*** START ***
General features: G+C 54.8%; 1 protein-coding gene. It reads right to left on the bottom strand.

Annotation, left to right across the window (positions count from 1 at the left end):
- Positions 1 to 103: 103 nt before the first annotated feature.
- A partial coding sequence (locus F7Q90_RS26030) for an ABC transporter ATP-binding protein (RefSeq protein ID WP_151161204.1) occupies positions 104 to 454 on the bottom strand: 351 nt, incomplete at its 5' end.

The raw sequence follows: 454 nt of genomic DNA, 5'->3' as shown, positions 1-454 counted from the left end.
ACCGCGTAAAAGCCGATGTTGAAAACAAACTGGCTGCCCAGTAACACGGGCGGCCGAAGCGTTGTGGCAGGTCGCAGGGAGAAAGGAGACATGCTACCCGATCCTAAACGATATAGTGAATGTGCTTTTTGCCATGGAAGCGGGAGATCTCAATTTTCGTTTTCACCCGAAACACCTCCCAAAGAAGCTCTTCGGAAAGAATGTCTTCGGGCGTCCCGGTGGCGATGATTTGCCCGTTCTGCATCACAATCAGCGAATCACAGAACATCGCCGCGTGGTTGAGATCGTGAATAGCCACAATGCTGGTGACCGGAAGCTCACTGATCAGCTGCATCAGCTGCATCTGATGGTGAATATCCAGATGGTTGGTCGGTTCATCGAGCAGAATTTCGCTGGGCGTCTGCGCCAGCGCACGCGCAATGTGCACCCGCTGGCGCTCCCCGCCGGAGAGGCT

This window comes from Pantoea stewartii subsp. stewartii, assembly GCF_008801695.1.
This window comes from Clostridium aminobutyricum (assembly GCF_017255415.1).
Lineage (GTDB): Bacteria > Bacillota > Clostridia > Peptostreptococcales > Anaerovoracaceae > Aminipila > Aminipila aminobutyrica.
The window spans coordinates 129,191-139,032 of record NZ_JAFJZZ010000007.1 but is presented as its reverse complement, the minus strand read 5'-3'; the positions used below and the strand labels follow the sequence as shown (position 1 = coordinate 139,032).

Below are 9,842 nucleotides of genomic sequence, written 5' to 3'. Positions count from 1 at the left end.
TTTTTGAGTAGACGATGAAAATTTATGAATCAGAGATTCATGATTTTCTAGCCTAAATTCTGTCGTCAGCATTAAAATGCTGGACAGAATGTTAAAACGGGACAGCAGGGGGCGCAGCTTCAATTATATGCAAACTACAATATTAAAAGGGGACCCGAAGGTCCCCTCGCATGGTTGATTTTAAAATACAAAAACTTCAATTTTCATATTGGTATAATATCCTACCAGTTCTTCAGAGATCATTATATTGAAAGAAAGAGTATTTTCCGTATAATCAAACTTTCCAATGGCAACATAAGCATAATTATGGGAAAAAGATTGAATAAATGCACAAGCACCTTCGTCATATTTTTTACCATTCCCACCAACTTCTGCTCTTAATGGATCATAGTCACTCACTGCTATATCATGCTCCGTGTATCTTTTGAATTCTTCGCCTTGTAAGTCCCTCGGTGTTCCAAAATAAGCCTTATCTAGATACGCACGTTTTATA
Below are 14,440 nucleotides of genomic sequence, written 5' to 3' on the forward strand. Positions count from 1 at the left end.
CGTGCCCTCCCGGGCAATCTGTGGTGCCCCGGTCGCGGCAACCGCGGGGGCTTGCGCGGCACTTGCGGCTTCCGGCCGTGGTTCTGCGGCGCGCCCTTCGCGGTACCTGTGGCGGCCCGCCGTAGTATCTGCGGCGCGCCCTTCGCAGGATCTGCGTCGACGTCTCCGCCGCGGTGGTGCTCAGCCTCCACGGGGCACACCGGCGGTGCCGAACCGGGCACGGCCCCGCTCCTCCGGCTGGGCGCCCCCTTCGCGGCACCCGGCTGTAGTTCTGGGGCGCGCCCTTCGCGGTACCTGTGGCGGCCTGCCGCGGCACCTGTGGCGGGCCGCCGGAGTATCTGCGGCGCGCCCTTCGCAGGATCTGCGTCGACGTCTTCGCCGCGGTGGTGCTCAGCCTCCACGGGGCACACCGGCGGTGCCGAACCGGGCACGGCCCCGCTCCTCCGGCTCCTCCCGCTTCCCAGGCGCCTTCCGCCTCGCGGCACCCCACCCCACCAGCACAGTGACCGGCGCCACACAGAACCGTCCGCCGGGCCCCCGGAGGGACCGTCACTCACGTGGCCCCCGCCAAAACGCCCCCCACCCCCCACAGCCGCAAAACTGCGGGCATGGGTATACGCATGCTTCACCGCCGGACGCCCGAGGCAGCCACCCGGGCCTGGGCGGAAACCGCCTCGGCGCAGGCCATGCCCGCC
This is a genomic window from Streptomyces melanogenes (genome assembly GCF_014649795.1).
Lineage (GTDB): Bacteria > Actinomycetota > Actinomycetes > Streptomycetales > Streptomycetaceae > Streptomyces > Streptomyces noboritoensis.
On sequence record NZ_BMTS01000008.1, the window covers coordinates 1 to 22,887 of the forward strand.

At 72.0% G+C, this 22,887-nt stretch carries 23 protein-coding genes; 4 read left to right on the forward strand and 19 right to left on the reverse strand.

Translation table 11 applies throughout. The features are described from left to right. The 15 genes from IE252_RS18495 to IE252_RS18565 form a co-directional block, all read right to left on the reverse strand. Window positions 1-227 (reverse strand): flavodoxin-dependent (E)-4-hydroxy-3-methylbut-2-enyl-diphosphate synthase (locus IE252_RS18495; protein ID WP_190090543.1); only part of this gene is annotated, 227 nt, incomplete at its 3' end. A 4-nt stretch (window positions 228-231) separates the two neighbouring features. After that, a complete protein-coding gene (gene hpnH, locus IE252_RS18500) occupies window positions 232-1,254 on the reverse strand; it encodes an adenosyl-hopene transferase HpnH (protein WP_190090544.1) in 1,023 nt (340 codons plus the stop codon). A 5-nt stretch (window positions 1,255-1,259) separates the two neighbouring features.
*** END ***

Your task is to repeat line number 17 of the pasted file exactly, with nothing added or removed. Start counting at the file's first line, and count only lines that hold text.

On sequence record NZ_BMTS01000008.1, the window covers coordinates 1 to 22,887 of the forward strand.